KYOTO – Beginning Monday, visitors to Kyoto will be hit with an increase to their lodging bills as the city’s accommodation tax goes into effect at over 3,200 hotels, traditional inns, and private lodgings.
Kyoto will become the third local government in Japan to implement a lodging tax after Tokyo and Osaka Prefecture.
Visitors at establishments with room rates of under ¥20,000 per night will be charged ¥200 per person, per night. Rooms between ¥20,000 and ¥50,000 will charge ¥500 per person per night and places charging over ¥50,000 will come with a tax of ¥1,000 per person per night.
The city advises tourists to check with their travel agents on whether the new tax is included in any tour package they purchase. Otherwise, visitors will be charged when they check out of the facility.
Between October and March, the end of the current fiscal year, Kyoto estimates the new tax system will create an extra ¥1.9 billion in revenue.
For fiscal 2019, the new tax is expected to bring in about ¥4.56 billion.
“The money will be used for protecting Kyoto’s resources as well as for efforts to relieve the city’s traffic congestion, especially crowded buses, and to crack down on illegal private lodgings,” said Kaoru Yamaguchi, an official with the city’s industry and tourism bureau.
Traffic congestion and illegal private lodgings remain problems in Kyoto, as the former capital struggles to deal with record numbers of tourists.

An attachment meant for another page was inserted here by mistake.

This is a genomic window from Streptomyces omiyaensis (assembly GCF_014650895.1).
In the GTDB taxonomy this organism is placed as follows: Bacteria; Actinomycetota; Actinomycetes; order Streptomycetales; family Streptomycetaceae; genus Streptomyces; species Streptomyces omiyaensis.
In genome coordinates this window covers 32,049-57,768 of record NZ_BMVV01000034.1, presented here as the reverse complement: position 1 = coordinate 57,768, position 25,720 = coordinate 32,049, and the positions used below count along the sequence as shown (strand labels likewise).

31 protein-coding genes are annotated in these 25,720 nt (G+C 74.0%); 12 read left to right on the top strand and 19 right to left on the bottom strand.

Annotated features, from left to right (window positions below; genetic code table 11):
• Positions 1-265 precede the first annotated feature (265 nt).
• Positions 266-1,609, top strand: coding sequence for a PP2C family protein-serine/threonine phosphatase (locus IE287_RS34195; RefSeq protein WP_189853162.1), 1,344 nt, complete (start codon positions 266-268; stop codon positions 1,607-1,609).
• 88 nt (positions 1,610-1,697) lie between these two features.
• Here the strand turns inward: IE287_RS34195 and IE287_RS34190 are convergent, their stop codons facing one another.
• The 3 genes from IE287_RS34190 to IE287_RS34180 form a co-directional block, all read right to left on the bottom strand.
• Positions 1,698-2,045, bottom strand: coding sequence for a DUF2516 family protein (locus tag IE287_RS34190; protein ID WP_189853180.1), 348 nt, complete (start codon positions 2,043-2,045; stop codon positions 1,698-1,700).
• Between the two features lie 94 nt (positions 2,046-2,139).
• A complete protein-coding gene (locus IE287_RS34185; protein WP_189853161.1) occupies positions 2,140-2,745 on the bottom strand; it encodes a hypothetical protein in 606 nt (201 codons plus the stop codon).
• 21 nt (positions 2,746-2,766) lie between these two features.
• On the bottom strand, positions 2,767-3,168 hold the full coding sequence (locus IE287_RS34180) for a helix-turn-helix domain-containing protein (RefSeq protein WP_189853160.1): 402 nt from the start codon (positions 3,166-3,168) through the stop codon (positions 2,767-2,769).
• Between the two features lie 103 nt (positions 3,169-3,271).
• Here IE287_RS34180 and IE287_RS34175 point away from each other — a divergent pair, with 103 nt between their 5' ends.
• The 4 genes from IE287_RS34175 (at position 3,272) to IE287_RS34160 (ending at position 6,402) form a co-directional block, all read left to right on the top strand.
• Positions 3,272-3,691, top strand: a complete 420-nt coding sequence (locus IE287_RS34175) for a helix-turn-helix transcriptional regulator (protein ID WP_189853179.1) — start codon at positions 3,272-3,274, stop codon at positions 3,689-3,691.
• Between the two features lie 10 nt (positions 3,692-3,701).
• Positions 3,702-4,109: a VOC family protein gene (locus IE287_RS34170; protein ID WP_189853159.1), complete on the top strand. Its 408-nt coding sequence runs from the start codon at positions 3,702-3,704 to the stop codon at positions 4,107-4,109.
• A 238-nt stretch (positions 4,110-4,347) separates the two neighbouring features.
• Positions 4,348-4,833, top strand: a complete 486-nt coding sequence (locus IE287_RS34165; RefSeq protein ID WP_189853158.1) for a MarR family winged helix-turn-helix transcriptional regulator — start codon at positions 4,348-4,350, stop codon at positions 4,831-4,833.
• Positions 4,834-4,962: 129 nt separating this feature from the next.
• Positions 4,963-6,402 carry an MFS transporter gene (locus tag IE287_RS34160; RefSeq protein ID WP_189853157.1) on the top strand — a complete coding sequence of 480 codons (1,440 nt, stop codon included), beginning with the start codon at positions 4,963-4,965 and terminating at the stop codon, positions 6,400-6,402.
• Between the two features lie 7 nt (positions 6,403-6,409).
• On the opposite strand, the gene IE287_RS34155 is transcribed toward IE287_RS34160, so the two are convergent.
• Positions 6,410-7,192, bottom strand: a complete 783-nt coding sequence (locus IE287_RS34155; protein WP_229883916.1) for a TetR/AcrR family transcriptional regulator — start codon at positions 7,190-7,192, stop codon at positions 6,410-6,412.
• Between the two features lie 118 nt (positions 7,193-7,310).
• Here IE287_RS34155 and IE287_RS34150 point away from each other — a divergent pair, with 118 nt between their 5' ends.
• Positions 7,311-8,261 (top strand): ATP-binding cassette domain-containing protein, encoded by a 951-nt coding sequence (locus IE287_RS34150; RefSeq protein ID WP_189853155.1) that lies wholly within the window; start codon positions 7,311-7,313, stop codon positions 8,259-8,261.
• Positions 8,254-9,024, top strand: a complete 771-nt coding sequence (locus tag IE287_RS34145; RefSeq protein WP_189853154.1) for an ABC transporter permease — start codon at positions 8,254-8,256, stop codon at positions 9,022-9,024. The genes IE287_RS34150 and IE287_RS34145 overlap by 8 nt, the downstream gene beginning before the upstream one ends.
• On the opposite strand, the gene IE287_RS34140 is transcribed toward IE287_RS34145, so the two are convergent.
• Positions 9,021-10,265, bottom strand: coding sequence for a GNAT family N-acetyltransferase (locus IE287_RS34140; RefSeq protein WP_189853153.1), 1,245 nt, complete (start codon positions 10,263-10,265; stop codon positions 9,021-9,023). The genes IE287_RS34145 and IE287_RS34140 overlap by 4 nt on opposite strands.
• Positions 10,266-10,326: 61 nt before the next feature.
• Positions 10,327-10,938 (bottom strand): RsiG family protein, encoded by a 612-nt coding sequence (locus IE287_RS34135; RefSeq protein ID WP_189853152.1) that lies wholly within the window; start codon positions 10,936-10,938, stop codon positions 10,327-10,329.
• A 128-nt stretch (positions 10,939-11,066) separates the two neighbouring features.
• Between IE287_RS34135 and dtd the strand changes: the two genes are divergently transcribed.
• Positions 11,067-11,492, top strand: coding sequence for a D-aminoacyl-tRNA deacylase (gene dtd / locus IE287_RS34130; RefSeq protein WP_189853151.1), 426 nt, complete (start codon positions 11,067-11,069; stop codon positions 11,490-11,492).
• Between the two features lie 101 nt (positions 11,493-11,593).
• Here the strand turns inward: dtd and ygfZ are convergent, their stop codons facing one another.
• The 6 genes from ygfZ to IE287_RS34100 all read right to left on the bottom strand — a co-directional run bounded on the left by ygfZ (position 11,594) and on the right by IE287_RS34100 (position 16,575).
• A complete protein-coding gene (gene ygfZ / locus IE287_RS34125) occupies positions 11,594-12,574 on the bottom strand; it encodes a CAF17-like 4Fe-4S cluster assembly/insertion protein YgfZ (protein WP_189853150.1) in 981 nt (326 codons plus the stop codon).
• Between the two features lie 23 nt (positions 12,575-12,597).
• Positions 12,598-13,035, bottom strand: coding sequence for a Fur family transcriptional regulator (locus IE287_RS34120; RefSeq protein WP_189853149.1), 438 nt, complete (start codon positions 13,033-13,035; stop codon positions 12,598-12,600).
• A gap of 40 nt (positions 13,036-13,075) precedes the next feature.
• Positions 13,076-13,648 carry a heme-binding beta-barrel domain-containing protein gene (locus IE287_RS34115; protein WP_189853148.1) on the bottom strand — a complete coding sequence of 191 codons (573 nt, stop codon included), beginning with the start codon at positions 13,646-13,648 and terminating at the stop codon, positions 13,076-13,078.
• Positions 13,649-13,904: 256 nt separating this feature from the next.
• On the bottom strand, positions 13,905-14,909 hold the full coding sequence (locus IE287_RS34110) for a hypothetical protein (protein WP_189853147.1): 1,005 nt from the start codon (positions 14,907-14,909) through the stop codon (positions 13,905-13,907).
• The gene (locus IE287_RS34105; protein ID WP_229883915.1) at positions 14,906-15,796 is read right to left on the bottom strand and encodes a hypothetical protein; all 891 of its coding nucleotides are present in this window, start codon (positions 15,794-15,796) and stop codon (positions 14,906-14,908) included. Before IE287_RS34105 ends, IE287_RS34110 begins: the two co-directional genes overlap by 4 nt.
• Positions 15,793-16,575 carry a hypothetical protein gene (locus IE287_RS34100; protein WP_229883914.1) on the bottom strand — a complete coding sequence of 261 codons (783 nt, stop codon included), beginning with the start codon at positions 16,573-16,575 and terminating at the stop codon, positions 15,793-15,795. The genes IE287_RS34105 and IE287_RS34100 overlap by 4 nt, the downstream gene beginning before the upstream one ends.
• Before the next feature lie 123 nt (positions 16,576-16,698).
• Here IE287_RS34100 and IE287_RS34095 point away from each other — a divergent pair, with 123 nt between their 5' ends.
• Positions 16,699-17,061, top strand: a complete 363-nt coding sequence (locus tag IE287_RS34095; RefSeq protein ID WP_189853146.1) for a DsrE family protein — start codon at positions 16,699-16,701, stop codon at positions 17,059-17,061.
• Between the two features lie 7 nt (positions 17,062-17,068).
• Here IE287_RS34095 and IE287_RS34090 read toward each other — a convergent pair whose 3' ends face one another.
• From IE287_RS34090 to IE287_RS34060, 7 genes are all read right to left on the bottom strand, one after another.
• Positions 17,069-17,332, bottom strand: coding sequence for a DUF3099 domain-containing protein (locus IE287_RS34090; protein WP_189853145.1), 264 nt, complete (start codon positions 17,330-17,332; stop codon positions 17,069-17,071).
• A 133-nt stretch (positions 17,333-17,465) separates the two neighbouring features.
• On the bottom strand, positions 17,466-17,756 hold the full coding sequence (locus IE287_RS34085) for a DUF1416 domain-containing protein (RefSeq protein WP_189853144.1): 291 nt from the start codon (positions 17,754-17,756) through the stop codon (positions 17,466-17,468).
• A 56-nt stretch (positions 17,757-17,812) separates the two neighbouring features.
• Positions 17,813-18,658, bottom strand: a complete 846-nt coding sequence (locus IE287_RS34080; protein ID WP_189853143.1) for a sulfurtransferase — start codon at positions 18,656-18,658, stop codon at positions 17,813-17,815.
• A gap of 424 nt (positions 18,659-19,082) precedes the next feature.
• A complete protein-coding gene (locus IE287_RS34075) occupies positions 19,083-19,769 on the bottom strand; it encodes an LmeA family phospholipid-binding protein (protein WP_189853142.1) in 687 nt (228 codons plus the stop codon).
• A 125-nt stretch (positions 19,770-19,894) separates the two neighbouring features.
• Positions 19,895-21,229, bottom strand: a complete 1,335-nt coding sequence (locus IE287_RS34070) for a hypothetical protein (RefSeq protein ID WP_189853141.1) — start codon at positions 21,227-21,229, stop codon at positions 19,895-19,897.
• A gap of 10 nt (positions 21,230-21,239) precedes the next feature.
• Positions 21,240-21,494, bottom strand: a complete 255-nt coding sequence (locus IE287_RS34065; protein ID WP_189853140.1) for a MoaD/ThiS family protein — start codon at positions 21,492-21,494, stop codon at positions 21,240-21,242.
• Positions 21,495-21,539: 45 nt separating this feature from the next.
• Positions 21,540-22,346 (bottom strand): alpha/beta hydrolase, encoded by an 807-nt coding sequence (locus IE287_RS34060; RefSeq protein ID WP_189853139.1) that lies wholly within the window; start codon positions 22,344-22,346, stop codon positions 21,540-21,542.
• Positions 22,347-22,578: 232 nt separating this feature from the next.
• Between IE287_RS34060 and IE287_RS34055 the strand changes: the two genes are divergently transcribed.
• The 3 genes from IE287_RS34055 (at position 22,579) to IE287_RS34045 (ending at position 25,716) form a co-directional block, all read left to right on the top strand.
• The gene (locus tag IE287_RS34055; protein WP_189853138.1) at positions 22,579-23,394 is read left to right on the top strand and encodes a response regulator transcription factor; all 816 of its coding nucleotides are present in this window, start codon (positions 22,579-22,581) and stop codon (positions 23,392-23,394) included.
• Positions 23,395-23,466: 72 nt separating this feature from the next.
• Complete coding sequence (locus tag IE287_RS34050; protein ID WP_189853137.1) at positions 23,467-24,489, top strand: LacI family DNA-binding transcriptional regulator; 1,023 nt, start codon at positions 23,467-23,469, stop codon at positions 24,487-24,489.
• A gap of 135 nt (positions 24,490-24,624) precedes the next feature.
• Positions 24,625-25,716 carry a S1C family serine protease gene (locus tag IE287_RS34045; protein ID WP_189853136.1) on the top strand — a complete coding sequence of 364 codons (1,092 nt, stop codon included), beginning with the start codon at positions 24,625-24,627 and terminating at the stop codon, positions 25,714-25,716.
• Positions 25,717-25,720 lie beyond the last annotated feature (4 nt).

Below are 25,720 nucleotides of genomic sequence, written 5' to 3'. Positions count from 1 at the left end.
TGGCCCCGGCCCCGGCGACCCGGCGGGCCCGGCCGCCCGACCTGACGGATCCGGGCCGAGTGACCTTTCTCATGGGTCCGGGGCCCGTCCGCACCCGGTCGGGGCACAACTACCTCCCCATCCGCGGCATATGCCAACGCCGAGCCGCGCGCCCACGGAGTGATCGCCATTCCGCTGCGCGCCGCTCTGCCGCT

Last year, more than 15.5 million people stayed in Kyoto lodging facilities, including 3.5 million from abroad, city officials announced in July.
To relieve congestion on crowded city buses, there have been informal suggestions from local politicians and business leaders to use the new tax for larger transportation infrastructure projects.
One project mentioned includes a subway system that would connect Kyoto Station to the Golden Pavilion in the northwestern part of the city, and then over to the main Kawaramachi street in the east before heading back to Kyoto Station.
That, however, would involve gaining approval for construction in and around important cultural properties and from local residents, a long and likely controversial process.
There are no serious discussions in the city assembly at present about using the new revenue for that purpose.
Other probable uses include improving restrooms in subway stations, remodeling them to meet the needs of the physically challenged, and making more information available for tourists in various foreign languages.
Some funds will also be allocated for further city attempts to crack down on illegal private residential lodgings and prevent new ones from springing up, after tough new rules on their operation went into effect in June.
As of August, just over 2,600 facilities were officially classified as simple lodging facilities, as opposed to hotels and traditional inns. Kyoto officials said most were modern homes or apartment buildings.